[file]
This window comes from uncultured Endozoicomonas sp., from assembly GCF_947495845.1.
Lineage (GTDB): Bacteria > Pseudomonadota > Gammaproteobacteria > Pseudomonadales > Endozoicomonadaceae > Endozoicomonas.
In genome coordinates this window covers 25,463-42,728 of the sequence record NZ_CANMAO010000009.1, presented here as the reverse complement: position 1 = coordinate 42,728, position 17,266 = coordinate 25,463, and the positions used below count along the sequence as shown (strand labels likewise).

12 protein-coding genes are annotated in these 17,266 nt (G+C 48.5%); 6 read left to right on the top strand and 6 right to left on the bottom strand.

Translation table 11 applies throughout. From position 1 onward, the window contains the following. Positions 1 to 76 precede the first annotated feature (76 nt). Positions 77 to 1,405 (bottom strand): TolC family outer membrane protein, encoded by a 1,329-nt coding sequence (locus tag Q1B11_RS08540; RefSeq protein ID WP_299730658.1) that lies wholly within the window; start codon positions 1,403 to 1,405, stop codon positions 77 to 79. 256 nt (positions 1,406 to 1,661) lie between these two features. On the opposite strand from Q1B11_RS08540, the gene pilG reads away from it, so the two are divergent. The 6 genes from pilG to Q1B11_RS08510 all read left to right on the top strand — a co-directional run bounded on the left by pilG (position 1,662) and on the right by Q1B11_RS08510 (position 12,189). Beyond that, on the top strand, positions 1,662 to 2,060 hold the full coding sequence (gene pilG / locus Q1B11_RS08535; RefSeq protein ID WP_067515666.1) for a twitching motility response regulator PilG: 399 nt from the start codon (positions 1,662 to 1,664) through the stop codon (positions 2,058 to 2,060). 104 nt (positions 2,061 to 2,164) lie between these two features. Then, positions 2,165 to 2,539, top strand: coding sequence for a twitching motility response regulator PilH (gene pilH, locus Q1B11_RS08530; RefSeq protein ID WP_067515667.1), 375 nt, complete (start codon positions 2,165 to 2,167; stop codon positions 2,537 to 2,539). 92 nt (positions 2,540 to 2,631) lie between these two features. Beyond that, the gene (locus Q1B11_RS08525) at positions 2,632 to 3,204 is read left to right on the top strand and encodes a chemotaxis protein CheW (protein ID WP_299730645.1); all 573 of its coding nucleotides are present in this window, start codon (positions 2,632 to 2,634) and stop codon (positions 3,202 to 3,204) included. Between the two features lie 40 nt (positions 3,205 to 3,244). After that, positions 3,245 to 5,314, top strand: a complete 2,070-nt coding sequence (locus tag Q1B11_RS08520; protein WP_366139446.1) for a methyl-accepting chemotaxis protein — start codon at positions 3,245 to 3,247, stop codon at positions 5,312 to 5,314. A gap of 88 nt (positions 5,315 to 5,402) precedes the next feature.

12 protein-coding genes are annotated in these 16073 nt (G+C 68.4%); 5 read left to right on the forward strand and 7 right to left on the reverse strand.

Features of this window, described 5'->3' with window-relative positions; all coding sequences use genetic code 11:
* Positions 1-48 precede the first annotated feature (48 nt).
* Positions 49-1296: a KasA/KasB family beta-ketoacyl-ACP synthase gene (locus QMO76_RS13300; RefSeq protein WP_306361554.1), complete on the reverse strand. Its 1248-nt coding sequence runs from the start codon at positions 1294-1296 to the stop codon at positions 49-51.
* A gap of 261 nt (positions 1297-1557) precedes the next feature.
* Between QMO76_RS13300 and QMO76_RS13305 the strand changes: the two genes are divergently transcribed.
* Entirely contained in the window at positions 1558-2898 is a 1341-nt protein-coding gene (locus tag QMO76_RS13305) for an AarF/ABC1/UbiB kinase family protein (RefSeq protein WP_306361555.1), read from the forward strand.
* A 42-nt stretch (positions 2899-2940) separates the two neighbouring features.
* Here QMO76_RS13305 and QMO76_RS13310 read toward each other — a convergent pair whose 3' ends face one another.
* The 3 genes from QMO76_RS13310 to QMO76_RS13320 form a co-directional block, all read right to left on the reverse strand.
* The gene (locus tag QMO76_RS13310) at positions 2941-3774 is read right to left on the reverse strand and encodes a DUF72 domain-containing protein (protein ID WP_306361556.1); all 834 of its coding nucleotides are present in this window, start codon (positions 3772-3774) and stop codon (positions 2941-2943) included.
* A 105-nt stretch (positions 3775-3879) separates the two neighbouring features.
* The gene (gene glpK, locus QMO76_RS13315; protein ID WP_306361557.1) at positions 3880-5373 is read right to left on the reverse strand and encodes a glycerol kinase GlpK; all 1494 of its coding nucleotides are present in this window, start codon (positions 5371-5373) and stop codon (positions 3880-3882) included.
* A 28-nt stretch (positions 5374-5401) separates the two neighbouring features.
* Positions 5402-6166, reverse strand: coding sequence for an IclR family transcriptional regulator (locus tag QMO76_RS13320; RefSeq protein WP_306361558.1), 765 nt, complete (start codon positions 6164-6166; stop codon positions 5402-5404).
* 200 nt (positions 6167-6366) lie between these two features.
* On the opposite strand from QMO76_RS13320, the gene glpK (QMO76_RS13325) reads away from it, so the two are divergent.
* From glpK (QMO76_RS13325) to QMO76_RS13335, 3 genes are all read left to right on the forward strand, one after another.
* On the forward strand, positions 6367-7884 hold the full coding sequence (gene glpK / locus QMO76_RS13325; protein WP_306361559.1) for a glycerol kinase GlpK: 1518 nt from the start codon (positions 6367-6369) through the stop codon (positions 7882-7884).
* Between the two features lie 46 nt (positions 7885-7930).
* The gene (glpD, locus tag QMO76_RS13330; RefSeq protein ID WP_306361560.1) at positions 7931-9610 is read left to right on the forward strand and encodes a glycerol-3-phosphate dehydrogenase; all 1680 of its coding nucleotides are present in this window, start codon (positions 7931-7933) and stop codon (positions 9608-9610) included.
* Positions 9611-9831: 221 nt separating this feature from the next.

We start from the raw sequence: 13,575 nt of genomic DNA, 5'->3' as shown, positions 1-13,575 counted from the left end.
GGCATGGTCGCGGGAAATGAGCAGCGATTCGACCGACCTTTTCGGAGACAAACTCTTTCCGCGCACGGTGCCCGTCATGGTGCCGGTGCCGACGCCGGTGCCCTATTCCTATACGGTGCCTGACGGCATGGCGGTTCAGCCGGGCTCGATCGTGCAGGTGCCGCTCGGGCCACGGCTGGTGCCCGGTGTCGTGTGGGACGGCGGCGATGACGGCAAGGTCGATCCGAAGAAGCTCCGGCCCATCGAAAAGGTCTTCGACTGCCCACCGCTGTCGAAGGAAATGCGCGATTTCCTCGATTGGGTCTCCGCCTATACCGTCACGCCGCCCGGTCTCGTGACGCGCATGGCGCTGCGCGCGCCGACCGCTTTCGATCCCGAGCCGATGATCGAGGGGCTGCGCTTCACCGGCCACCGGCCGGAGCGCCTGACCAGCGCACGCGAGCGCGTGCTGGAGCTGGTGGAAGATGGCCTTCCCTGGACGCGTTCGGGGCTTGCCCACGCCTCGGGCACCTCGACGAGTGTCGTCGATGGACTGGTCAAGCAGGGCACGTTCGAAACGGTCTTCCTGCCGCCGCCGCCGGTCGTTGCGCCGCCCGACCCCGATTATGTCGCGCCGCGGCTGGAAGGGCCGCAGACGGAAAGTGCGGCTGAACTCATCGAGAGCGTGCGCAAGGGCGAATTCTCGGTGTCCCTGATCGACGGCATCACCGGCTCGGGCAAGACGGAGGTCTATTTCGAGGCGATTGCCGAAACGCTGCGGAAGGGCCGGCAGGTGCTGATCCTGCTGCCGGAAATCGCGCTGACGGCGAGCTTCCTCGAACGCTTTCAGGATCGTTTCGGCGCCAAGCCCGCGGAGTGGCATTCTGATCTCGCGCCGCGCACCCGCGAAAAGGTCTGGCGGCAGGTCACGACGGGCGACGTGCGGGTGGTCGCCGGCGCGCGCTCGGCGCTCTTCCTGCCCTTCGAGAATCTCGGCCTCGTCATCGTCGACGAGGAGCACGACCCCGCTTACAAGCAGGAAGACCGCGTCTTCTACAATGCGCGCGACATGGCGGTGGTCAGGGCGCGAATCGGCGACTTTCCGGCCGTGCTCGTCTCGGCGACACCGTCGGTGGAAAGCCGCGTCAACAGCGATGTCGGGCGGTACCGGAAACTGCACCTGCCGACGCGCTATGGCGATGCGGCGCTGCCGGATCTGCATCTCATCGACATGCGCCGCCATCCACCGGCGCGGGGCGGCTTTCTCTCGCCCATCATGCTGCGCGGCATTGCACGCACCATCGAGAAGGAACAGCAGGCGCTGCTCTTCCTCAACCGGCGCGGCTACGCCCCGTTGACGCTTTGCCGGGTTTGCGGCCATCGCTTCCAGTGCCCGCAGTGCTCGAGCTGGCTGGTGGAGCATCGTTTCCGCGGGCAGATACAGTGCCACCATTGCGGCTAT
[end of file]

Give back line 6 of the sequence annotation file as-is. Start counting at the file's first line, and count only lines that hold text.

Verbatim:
12 protein-coding genes are annotated in these 16073 nt (G+C 68.4%); 5 read left to right on the forward strand and 7 right to left on the reverse strand.